Last Tuesday, Denver City Council decided to extend the moratorium on the development of small lots for an additional 60 days in order to reach consensus. So, while other major cities are eliminating parking requirements altogether, Denver seems poised to move backward.
Last week in the Land Use, Transportation, and Infrastructure committee (LUTI), some councilmembers expressed concern that the small lot text amendment fails to address the problem. They have mis-identified the problem. Neighborhood groups opposed to the text amendment would like to make the problem about how small lot development might compromise their ability to park their private property for free on public streets. They are incorrect. The problem is not a parking issue, it’s a housing one, and the text amendment addresses this problem in a fair way.
The real “problem” is that Denver is growing.
And because we continue to ensure that cars are the most convenient way to get around, people who move here keep bringing their cars with them. A recent article in the Denver Post concluded that Metro Denver needs to build 16,000 to 18,000 new homes a year to keep pace with the jobs we’re adding. The article also indicates that “More of the mix will also need to shift from higher-end properties to lower-priced units, where margins are thinner but demand is higher,” i.e. small lot development.
Why is this a housing issue and not a parking one? Because if we don’t start building enough housing closer to the urban core, folks will find it in the suburbs where their mobility options are much more limited. We will be condemning people to be car-dependent whether they would prefer access to multiple transportation options or not, and if 16,000 to 18,000 people per year bring their cars here, the problem of traffic and parking will not get better anytime soon. We can’t keep planning the same way and hoping for a different outcome. The small lot text amendment, even though it would require some parking where none was required before, at least represents the right way of thinking about this problem.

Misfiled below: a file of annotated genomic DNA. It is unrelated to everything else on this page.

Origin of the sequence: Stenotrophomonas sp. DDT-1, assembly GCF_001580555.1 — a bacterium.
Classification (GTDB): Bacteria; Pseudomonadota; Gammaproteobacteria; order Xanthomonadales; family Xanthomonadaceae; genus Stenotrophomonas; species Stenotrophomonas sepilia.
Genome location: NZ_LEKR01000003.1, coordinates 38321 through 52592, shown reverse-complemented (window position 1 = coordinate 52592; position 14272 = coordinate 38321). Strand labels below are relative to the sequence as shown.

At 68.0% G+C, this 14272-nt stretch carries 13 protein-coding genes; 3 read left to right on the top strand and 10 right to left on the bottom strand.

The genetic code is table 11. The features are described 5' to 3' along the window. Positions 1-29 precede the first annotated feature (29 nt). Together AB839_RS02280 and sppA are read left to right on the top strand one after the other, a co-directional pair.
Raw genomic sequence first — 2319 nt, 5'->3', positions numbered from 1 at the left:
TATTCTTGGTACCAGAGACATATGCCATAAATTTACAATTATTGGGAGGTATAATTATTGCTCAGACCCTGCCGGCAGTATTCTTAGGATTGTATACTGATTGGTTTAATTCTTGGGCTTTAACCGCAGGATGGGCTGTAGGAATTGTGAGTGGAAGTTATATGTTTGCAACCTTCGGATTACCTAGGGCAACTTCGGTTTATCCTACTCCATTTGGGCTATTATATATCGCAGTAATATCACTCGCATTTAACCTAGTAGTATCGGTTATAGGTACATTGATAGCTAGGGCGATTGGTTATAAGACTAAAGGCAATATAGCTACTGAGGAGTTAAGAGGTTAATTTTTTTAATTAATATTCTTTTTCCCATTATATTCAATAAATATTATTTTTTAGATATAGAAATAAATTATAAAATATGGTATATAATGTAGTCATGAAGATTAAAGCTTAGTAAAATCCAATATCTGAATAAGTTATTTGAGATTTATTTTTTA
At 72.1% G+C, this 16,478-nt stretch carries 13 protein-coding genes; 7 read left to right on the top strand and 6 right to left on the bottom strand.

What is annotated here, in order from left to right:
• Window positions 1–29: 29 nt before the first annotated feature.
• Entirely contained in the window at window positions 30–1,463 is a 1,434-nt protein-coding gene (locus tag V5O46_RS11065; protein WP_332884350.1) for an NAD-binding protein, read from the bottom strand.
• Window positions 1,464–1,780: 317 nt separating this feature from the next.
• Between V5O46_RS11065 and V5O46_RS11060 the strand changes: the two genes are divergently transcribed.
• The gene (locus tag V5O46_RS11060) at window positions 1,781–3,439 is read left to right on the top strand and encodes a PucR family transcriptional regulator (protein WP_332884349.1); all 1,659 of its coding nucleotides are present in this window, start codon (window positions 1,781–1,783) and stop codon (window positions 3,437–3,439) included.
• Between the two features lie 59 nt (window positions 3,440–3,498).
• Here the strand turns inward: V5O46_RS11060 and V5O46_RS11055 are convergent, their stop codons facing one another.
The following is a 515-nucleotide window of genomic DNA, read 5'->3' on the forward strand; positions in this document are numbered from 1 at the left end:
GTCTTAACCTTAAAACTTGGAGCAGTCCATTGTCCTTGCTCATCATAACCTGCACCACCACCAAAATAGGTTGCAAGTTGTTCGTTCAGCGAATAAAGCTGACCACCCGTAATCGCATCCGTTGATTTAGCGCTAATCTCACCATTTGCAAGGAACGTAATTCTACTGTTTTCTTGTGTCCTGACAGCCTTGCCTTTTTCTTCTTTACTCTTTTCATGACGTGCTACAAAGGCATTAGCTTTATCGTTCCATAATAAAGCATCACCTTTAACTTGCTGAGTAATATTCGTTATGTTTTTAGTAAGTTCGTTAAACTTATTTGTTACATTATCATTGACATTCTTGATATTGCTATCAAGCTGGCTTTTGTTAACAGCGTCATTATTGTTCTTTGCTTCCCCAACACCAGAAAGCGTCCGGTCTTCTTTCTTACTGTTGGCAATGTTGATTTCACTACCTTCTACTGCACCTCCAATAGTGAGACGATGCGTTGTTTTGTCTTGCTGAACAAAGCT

If we lift the moratorium and put the text amendment in place, it may very well become increasingly inconvenient for some folks to park their private property for free on public streets. But the text amendment smartly offers incentives for development along transit corridors and it offers incentives for developers who want to further encourage other modes of getting around.
To address the traffic problem in Denver, we need more housing within the urban core of the city now, and we need to encourage its development along transit corridors. Since welcoming more cars into our city is simply not sustainable, we also need to encourage the development of housing that doesn’t incentivize this harmful, but currently convenient, way that people move. City leaders need to make sure they’re planning for a future bike/ped/transit-reliant city, not the car-dependent city we are today. A car-dependent future city is a bleak thought indeed.
For more info on how you can help, see YIMBY Denver’s Call to Action: https://www.yimbydenver.com/single-post/2017/02/20/Call-to-Action-Support-Affordable-Living-Not-Subsidized-Parking
Andy Sense started thinking about his relationship to the built environment as a bike commuter and a dad of two young kids who are learning to be bike riders. He is a graduate of INC’s Citizens’ Planning Academy and Transit Alliance’s Citizens’ Academy. He also considers himself incredibly fortunate to be able to participate in our civic conversation as a member of the Blueprint Denver Task Force.